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Martin Drew, British Jazz Drummer Dies

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Martin Drew Martin Drew, a British jazz drummer who was a member of the pianist Oscar Peterson's internationally popular group for three decades, died on July 29 in London. He was 66. The cause was a heart attack, his wife, Tessa, said.

Mr. Drew first worked with Peterson in 1974 at the celebrated London nightclub Ronnie Scott's, where Mr. Drew was the house drummer. In that role he also accompanied Ella Fitzgerald, Dizzy Gillespie and many other visiting American jazz artists.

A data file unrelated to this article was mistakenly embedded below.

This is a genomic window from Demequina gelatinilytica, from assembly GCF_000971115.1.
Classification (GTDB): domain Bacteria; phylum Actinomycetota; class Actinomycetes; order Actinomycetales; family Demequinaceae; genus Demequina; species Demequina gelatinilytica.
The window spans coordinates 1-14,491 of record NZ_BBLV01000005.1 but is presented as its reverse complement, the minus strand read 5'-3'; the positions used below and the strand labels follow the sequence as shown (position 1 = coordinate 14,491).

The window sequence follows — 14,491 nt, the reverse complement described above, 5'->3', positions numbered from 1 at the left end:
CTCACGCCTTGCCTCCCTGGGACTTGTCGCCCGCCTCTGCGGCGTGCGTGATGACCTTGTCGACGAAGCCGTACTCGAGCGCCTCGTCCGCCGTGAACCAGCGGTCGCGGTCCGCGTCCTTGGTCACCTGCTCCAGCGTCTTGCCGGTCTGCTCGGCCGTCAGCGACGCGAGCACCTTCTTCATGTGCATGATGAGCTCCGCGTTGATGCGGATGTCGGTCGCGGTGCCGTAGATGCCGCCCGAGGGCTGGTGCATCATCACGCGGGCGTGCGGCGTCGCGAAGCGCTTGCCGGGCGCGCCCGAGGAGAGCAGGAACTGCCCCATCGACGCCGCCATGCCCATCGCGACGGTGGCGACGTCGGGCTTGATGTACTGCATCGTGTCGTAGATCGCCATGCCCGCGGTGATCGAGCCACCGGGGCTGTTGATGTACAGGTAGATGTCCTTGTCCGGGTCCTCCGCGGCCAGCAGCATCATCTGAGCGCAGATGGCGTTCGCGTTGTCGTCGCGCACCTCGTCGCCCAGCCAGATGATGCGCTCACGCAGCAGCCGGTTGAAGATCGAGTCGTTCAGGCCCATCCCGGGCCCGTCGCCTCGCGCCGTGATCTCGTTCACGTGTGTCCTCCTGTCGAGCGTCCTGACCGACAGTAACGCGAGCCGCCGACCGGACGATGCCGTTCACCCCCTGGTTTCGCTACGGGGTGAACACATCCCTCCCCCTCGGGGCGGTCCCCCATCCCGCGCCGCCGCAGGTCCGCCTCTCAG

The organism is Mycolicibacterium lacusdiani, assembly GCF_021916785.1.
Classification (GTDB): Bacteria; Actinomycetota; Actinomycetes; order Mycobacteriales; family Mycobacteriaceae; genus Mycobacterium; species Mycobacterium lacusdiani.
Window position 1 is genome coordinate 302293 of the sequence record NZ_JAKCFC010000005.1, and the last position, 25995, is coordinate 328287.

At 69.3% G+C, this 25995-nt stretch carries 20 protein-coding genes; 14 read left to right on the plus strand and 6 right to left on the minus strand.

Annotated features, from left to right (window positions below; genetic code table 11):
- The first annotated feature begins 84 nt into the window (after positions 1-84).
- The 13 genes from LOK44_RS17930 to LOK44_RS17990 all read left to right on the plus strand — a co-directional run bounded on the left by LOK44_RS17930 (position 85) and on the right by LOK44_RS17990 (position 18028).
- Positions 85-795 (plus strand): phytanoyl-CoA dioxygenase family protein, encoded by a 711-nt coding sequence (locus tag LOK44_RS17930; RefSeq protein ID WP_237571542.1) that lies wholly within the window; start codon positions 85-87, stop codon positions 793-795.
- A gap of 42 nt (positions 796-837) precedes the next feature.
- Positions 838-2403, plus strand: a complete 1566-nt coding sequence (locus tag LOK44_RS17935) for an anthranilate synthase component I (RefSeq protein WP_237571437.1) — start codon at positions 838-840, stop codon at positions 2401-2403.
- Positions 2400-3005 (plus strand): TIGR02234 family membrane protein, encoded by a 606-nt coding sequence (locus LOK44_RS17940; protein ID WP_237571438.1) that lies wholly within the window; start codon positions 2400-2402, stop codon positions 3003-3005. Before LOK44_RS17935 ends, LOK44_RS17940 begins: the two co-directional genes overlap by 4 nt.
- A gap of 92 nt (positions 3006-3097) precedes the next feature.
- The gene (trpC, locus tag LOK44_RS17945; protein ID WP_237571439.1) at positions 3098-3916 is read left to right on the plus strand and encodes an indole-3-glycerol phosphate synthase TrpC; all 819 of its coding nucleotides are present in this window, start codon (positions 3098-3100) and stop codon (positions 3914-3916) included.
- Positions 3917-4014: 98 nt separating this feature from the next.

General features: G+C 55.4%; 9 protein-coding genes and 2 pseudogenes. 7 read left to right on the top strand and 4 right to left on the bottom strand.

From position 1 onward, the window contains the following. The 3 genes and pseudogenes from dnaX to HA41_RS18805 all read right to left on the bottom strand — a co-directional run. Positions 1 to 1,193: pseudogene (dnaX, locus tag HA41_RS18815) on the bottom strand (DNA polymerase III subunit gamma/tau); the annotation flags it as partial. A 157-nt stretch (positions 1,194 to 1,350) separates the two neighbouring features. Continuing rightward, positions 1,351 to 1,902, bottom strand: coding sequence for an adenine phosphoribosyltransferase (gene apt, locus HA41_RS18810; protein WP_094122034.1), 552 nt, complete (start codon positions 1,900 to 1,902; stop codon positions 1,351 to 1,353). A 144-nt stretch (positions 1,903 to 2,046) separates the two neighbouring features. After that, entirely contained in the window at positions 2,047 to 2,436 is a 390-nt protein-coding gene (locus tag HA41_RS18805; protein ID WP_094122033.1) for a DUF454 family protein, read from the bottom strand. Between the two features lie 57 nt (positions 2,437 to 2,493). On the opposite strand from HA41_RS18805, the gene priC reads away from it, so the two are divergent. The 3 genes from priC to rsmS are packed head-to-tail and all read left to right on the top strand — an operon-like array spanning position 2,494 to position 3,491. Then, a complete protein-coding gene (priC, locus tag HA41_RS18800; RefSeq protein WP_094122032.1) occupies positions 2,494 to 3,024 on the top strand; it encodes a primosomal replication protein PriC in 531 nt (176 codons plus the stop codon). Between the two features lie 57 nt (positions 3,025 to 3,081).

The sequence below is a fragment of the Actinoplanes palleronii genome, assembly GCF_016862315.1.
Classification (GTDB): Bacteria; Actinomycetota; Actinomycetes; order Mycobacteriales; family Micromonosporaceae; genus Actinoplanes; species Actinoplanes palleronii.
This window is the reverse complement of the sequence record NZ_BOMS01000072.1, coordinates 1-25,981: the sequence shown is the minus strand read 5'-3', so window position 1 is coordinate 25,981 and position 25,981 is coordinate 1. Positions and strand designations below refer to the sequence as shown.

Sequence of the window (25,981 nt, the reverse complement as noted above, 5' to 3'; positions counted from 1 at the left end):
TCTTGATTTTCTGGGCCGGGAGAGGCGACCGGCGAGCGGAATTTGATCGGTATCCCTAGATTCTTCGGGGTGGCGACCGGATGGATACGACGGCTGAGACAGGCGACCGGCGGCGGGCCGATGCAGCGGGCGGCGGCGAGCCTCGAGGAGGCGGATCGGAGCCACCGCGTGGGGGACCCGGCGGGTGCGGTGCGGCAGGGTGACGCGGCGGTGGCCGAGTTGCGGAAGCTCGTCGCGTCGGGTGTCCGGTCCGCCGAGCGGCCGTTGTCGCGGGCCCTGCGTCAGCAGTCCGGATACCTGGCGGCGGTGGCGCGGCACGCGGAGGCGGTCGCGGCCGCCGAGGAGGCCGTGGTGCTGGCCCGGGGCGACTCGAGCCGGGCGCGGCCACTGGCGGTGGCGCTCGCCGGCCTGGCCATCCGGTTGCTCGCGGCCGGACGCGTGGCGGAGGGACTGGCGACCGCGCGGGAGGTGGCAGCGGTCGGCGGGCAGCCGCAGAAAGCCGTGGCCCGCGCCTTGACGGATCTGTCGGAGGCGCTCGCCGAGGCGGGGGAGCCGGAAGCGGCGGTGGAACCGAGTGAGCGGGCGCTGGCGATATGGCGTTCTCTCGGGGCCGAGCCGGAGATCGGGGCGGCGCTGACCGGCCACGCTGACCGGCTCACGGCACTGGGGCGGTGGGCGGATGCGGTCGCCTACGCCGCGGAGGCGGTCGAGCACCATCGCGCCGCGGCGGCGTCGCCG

He performed all over the world with Peterson from the mid-1970s until a few years before Peterson's death in 2007. For most of that time the group also included the Danish bass virtuoso Niels-Henning Orsted Pedersen, who died in 2005.

Two other prominent former Peterson sidemen have died this year: the drummer Ed Thigpen in January and the guitarist Herb Ellis in March.

Born in Northampton, England, on Feb. 11, 1944, Mr. Drew made his professional debut at 13 and worked with various British jazz musicians before beginning a long association with the saxophonist Ronnie Scott, as the drummer both in his small groups and at the nightclub he ran.


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